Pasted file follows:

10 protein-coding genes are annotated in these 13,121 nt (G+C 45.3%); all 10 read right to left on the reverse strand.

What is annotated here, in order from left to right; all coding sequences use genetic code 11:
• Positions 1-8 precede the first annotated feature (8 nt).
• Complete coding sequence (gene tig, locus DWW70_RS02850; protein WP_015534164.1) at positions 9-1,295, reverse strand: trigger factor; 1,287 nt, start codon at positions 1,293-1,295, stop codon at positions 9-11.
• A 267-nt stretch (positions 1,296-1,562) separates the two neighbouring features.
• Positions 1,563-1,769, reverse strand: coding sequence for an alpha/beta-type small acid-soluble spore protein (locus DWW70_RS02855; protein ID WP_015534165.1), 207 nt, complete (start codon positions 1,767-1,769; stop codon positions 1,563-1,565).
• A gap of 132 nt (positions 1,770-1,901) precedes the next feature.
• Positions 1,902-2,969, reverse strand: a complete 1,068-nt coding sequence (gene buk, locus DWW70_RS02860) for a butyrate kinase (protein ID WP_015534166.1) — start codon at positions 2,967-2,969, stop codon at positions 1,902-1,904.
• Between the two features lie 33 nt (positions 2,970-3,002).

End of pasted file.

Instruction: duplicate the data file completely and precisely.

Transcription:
10 protein-coding genes are annotated in these 13,121 nt (G+C 45.3%); all 10 read right to left on the reverse strand.

What is annotated here, in order from left to right; all coding sequences use genetic code 11:
• Positions 1-8 precede the first annotated feature (8 nt).
• Complete coding sequence (gene tig, locus DWW70_RS02850; protein WP_015534164.1) at positions 9-1,295, reverse strand: trigger factor; 1,287 nt, start codon at positions 1,293-1,295, stop codon at positions 9-11.
• A 267-nt stretch (positions 1,296-1,562) separates the two neighbouring features.
• Positions 1,563-1,769, reverse strand: coding sequence for an alpha/beta-type small acid-soluble spore protein (locus DWW70_RS02855; protein ID WP_015534165.1), 207 nt, complete (start codon positions 1,767-1,769; stop codon positions 1,563-1,565).
• A gap of 132 nt (positions 1,770-1,901) precedes the next feature.
• Positions 1,902-2,969, reverse strand: a complete 1,068-nt coding sequence (gene buk, locus DWW70_RS02860) for a butyrate kinase (protein ID WP_015534166.1) — start codon at positions 2,967-2,969, stop codon at positions 1,902-1,904.
• Between the two features lie 33 nt (positions 2,970-3,002).